It’s safe to say that the CSeries has been a disaster thus far for Bombardier, Inc. (TSX:BBD.B). This was confirmed by the company last week, when it wrote down the program’s value by US$3.2 billion.

Thankfully, the first of the CSeries planes–the CS100–is nearing certification. But that doesn’t mean the troubles are over for the company.

Securing deliveries

The CSeries has secured 243 firm orders thus far, along with over 100 commitments. And starting in 2016, the company will attempt to maximize deliveries. That will not be an easy task.

Let’s start with Republic Airways. The Indianapolis-based regional airline ordered 40 CSeries aircraft all the way back in 2010, but it has no use for the planes now. The airline doesn’t even have enough carrier certificates to operate the CSeries. This order should still go through, but most analysts think the order will be transferred to another buyer. That won’t help Bombardier as it attempts to secure more orders.

Bombardier also has a conditional order from Porter airlines, which hopes to fly the CSeries from the Billy Bishop Airport located on the Toronto islands. But the newly elected Liberal Party of Canada opposes the plan and has the power to stop it.

There are other orders that should raise worries. Odyssey Airlines, which has a firm order for 10 CSeries planes, is still trying to raise money through crowdfunding. And a total of 65 CSeries orders come from customers based in Russia or the Middle East.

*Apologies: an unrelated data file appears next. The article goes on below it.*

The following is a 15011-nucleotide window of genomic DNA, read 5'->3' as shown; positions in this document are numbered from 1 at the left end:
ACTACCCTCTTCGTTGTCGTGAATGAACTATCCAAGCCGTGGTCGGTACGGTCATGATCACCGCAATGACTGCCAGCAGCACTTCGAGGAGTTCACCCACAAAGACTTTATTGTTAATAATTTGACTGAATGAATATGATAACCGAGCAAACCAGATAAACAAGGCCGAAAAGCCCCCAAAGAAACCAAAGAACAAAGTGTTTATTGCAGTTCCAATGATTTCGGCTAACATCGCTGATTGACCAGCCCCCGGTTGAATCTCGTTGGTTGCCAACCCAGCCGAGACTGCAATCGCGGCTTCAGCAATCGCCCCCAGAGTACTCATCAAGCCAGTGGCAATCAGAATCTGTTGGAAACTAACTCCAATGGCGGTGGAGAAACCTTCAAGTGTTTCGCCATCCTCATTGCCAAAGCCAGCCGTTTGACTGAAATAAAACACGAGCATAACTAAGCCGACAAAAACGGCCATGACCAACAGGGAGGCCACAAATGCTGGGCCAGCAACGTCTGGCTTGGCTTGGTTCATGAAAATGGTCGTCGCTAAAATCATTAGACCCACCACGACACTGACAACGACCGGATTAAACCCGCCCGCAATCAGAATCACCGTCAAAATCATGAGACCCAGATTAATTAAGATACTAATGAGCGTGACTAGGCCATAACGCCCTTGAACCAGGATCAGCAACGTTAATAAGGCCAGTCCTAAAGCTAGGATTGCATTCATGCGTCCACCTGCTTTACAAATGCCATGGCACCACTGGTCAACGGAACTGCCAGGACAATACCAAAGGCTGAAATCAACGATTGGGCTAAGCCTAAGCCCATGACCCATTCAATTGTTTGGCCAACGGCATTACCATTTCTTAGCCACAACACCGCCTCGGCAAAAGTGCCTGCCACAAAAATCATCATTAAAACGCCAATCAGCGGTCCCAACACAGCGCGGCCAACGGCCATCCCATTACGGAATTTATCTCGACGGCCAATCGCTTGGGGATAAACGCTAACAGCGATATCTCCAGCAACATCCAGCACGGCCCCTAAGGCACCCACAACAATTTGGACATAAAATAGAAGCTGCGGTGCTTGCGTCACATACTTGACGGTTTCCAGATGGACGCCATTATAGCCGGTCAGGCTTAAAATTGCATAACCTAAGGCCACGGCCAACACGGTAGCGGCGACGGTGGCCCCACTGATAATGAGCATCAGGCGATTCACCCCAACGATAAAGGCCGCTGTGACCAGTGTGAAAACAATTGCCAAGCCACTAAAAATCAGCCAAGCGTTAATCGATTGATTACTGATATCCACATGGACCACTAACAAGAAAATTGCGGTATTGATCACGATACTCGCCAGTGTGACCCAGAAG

Cash flow will remain an issue

Even after Bombardier starts delivering the CSeries, the program will not be cash flow positive. In fact, analysts are estimating that the CSeries will be a cash drain until the year 2020.

When asked a question on this topic, CEO Alain Bellemare did not provide any numbers or timetables. But he acknowledged that in the aircraft business manufacturing costs tend to start out very high before coming down eventually over time.

Unfortunately for Bombardier, this means the company will certainly need more funding, and it may have to come from public sources.

A larger aircraft?

If Boeing or Airbus had designed the CSeries, then a larger aircraft would probably be in the works. After all, such investments are usually worth the cost since most of the engineering work is done already.

Bombardier has not ruled out a similar move and has even copyrighted the phrases CS500 and CS900. But with cash flow being such a problem, you should not expect to see larger CSeries aircraft anytime soon.

To make a long story short, if you’re looking for a predictable future or quick results, then you should sell your Bombardier shares right away.

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Fool contributor Benjamin Sinclair has no position in any stocks mentioned.